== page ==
March-April 2012 | Suburban-ology

These Feet Are Made for Walkin

So why isn't that what more of us do?

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Kim Kardashian is contributing to the senseless death of Americans—and I don’t mean just our brain cells.

My theory: A culture obsessed with a woman whose stiletto heels are so high she admits to being afraid of falling off her shoes is a culture where people don’t walk much—unless by “walk” you mean tottering to the car.

In fairness to Kardashian Inc., Kim’s not the cause of Americans forgetting en masse that their feet were made for walking. She’s the spawn of a culture that has been car-centric for so long that many people—especially those bred in suburbs planned and zoned to be driven—have mistaken their own feet for designer shoe displays.

Humans evolved to walk or run, not sit behind the wheel of a car. Many modern ills are the unintended consequences of what Harvard evolutionary biologist Daniel Lieberman calls the mismatch between the Paleolithic bodies we’ve inherited and the world we’ve created.

Studies indicate that walking vigorously 30 to 45 minutes a day has dramatic, life-extending health benefits. Yet 75 percent of Americans just don’t do it. We walk far less than Europeans do, 87 miles annually compared with 237 logged by Europeans with their pedestrian-friendly cities, according to one study. Less than 3 percent of Americans now walk to work, according to U.S. Census data.

There are reasons to hope that all this may be changing as Americans tire of the life that sprawl has wrought.  

In the 1990s, the nation’s costliest housing was in car-dependent outer suburbs, according to University of Michigan Urban Planning Professor Christopher Leinberger. “Today, the most expensive housing is in the high-density, pedestrian-friendly neighborhoods of the center city and inner suburbs,” the Brookings Institution senior fellow wrote recently. “Simply put, there has been a profound structural shift—a reversal of what took place in the 1950s, when drivable suburbs boomed and flourished as center cities emptied and withered.”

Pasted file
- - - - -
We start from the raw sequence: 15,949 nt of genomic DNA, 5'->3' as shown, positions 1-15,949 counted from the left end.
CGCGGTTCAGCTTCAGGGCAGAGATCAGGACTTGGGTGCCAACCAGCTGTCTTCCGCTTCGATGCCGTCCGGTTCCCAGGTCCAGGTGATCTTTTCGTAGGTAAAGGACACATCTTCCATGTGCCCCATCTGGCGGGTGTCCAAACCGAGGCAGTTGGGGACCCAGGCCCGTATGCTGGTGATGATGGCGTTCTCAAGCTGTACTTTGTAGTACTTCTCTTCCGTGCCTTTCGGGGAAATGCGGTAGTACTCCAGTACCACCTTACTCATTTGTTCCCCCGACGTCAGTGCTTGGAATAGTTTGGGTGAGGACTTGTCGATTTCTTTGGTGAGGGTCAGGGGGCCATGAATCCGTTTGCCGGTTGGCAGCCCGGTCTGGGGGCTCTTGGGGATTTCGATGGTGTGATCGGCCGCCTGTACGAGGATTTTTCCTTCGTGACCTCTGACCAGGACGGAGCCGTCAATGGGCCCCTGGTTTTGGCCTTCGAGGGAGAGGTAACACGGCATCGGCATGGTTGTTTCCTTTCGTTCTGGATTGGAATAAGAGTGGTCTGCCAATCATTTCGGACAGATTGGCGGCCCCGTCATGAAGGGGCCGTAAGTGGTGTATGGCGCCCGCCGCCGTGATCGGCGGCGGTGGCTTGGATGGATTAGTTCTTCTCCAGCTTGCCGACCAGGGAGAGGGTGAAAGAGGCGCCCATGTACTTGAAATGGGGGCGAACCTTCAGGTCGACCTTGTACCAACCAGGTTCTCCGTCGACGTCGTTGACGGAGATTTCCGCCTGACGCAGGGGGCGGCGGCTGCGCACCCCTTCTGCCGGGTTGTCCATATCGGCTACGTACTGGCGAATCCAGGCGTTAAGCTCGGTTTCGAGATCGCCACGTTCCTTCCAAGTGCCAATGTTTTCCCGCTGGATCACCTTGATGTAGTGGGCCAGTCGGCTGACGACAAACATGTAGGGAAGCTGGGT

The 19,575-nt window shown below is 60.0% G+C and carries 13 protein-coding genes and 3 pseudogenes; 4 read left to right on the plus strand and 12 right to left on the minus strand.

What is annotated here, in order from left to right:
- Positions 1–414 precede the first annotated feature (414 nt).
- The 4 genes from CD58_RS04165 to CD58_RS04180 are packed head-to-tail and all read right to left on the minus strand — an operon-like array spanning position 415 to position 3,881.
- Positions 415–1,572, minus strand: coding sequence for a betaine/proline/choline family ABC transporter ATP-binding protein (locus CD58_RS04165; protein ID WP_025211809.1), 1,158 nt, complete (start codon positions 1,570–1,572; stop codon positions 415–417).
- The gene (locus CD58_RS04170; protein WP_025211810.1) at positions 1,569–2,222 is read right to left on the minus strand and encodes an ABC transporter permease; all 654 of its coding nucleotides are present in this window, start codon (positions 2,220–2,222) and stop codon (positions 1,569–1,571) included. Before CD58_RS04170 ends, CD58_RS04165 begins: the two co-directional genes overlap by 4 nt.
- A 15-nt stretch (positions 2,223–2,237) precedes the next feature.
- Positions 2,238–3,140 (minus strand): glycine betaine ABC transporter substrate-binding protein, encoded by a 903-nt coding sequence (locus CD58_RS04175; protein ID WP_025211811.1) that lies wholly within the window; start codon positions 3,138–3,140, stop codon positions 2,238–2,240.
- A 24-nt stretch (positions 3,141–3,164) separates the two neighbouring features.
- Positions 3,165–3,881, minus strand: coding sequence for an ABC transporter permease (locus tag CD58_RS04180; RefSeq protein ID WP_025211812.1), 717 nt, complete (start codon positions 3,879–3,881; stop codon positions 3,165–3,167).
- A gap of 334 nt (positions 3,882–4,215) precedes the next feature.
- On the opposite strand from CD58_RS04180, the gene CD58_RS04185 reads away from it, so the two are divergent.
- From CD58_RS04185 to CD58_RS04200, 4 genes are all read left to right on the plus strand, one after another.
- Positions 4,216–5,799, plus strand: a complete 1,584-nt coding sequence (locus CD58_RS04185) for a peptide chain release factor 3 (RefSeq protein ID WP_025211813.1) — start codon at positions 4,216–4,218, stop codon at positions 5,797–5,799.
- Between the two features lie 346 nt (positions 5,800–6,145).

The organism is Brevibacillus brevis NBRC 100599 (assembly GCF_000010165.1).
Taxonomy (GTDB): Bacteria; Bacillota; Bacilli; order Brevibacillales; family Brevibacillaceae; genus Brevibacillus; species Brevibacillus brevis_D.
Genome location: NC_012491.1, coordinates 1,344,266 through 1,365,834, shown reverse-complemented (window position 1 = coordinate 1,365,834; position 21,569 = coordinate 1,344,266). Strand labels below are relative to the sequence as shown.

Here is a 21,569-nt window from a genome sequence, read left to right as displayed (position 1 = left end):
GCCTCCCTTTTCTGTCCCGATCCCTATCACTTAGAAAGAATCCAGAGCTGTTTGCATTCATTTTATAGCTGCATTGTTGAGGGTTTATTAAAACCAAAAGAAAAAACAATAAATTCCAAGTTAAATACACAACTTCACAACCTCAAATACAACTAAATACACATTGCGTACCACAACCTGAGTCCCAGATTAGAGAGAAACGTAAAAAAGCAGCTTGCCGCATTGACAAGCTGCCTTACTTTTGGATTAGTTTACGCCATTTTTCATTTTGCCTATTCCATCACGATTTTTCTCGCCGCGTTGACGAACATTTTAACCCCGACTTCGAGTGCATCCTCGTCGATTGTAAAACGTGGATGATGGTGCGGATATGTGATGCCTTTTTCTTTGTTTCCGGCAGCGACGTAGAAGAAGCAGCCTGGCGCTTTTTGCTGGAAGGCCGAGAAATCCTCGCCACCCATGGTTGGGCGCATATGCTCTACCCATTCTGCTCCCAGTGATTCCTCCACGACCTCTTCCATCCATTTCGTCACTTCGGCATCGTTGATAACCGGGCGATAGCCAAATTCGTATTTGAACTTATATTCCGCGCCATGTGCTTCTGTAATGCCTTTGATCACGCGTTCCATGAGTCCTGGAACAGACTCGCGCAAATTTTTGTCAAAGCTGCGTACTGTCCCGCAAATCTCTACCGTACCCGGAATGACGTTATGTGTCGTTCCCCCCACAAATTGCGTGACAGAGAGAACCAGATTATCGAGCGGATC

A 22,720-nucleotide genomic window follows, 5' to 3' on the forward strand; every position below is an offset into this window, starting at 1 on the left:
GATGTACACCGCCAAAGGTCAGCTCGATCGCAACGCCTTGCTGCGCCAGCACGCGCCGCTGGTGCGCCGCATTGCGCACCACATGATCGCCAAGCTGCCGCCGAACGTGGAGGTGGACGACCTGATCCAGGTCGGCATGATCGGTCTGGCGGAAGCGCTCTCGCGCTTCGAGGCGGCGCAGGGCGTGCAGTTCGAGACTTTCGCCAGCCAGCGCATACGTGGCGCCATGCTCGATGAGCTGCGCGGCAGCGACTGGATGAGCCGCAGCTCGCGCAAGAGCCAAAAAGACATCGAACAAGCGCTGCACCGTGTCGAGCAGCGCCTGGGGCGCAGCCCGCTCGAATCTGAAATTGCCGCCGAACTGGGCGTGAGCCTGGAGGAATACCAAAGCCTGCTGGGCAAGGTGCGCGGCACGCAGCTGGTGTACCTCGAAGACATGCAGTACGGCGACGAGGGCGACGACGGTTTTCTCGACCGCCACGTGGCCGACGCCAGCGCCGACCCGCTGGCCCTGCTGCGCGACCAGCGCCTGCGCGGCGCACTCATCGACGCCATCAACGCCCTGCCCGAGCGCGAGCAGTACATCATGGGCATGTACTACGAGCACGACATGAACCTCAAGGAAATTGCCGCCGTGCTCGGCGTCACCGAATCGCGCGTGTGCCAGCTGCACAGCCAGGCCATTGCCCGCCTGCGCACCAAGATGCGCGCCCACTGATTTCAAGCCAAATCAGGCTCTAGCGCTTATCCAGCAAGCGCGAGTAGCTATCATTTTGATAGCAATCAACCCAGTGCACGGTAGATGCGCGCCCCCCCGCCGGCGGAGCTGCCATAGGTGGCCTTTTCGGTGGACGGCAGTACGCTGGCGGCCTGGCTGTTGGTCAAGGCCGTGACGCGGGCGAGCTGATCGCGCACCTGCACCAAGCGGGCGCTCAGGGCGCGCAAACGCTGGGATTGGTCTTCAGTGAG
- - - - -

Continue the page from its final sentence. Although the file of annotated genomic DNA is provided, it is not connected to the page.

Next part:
Only 12 percent of potential homebuyers want to live in outer suburbs, a recent National Association of Realtors’ survey found.

Though more homebuyers want to live in neighborhoods where it is theoretically possible to walk to work, restaurants, grocery stores and other businesses, I’m not convinced they’ll really hoof it. Many will just drive shorter distances.

Barriers to walking have been so great for so long that many people have stopped thinking of it as a desirable option. They drive to downtown Bethesda from nearby neighborhoods only to spend more time looking for parking than it would have taken them to walk in.

I’ve stopped walking my dog through my neighborhood near downtown Bethesda because the few sidewalks are often deserted. But I walk into downtown, and pass the same few fellow walkers regularly.

They’re usually slender, wear sensible shoes and speak with a European accent. “Nice shoes,” I’ll say so that I can hear their reply and confirm that they learned their walking ways elsewhere.